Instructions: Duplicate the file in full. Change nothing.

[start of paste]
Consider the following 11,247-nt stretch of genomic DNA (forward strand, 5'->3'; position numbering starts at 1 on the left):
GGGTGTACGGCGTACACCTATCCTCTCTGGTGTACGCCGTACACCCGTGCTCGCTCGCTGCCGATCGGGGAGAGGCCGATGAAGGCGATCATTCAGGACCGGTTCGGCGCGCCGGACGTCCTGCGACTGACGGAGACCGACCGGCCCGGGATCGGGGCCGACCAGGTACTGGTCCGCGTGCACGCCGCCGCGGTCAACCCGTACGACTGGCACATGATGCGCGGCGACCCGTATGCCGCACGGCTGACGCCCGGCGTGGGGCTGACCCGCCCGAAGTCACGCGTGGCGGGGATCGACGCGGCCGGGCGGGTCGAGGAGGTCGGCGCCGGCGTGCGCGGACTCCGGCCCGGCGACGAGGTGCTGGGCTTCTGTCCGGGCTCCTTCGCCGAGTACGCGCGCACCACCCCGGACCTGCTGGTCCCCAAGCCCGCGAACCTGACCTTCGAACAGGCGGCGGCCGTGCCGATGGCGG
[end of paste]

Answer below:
Consider the following 11,247-nt stretch of genomic DNA (forward strand, 5'->3'; position numbering starts at 1 on the left):
GGGTGTACGGCGTACACCTATCCTCTCTGGTGTACGCCGTACACCCGTGCTCGCTCGCTGCCGATCGGGGAGAGGCCGATGAAGGCGATCATTCAGGACCGGTTCGGCGCGCCGGACGTCCTGCGACTGACGGAGACCGACCGGCCCGGGATCGGGGCCGACCAGGTACTGGTCCGCGTGCACGCCGCCGCGGTCAACCCGTACGACTGGCACATGATGCGCGGCGACCCGTATGCCGCACGGCTGACGCCCGGCGTGGGGCTGACCCGCCCGAAGTCACGCGTGGCGGGGATCGACGCGGCCGGGCGGGTCGAGGAGGTCGGCGCCGGCGTGCGCGGACTCCGGCCCGGCGACGAGGTGCTGGGCTTCTGTCCGGGCTCCTTCGCCGAGTACGCGCGCACCACCCCGGACCTGCTGGTCCCCAAGCCCGCGAACCTGACCTTCGAACAGGCGGCGGCCGTGCCGATGGCGG